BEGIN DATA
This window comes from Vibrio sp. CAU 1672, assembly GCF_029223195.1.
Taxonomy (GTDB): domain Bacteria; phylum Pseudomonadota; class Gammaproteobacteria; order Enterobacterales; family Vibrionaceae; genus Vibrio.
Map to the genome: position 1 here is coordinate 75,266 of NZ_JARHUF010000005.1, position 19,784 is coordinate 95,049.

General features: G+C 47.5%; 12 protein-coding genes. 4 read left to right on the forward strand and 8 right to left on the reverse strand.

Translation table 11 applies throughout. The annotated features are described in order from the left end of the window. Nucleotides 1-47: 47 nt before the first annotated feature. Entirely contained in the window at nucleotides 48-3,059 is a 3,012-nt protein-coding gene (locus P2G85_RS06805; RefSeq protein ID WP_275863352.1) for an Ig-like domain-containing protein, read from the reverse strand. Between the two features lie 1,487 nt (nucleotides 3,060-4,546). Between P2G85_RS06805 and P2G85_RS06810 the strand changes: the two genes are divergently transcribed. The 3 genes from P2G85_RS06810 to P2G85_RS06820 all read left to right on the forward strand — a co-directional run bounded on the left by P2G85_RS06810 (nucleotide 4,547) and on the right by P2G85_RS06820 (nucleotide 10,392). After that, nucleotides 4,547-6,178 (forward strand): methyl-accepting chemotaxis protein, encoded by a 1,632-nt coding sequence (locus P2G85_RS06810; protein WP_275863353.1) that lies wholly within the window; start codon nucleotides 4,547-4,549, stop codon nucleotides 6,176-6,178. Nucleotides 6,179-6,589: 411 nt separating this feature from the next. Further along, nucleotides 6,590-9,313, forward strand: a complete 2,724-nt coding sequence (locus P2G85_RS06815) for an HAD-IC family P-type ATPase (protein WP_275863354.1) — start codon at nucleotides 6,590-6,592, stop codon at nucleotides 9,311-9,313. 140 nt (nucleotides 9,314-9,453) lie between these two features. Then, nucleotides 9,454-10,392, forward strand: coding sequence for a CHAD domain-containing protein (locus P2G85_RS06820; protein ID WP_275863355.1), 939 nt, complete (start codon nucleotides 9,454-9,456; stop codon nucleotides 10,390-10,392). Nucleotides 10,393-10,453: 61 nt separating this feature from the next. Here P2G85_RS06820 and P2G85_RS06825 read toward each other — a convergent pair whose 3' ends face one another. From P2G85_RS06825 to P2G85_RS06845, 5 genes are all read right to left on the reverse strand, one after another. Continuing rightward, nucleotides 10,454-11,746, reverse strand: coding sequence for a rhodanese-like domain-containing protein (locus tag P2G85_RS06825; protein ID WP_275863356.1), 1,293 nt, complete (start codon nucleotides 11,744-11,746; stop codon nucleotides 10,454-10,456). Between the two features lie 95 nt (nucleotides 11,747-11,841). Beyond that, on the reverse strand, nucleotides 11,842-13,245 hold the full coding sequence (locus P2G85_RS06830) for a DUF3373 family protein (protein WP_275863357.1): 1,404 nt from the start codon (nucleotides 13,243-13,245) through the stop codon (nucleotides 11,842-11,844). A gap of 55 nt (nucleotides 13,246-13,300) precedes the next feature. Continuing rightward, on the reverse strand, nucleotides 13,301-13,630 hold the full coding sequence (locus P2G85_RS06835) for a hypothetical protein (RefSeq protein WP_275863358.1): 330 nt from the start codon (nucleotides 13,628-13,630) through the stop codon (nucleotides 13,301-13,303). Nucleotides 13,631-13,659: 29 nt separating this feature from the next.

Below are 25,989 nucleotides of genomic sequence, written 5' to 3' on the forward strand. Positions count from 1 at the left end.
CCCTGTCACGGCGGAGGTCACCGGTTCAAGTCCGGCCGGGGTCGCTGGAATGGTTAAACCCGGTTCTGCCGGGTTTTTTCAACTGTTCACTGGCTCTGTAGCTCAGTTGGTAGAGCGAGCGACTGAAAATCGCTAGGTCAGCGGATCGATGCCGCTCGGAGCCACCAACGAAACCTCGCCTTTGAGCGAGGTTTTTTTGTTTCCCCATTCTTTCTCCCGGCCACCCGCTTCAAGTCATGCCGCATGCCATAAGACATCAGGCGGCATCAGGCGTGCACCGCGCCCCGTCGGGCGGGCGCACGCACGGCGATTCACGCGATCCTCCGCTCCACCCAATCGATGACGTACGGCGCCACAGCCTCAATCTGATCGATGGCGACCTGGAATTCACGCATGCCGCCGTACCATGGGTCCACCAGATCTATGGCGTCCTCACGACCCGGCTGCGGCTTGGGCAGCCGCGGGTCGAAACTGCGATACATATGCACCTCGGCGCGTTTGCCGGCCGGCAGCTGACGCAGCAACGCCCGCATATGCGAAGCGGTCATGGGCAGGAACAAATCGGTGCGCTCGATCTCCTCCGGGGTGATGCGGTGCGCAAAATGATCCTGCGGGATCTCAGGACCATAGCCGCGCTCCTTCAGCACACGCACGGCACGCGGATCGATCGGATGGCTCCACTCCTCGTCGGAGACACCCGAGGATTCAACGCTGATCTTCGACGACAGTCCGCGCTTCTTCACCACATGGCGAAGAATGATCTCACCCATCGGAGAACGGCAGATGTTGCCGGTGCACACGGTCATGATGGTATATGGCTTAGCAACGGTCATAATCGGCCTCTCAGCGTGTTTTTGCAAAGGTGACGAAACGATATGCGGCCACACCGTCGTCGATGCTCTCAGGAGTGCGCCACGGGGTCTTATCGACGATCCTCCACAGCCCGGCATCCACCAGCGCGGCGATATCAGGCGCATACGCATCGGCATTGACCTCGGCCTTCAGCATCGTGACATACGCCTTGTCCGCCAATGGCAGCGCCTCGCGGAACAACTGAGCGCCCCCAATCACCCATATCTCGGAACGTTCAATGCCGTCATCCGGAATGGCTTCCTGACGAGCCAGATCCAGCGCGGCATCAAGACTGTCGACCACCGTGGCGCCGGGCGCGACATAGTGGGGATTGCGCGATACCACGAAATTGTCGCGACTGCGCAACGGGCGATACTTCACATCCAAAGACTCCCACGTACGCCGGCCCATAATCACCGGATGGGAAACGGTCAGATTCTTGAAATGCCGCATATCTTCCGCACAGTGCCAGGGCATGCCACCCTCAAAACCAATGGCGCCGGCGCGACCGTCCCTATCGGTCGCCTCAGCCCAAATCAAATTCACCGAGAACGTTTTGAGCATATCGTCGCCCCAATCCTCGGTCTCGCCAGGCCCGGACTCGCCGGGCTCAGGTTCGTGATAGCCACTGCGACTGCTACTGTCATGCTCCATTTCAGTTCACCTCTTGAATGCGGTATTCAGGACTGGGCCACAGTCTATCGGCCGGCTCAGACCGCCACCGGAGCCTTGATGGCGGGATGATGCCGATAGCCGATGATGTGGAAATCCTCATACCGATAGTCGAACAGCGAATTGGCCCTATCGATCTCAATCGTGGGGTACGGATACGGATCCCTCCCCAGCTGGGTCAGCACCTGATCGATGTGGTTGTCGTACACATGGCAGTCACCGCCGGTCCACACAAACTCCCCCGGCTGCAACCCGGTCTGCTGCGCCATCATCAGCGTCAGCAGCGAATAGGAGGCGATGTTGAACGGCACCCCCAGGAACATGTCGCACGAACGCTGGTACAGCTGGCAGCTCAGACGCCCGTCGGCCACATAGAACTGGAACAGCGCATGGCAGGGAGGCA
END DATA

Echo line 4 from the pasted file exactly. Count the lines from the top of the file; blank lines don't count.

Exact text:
General features: G+C 47.5%; 12 protein-coding genes. 4 read left to right on the forward strand and 8 right to left on the reverse strand.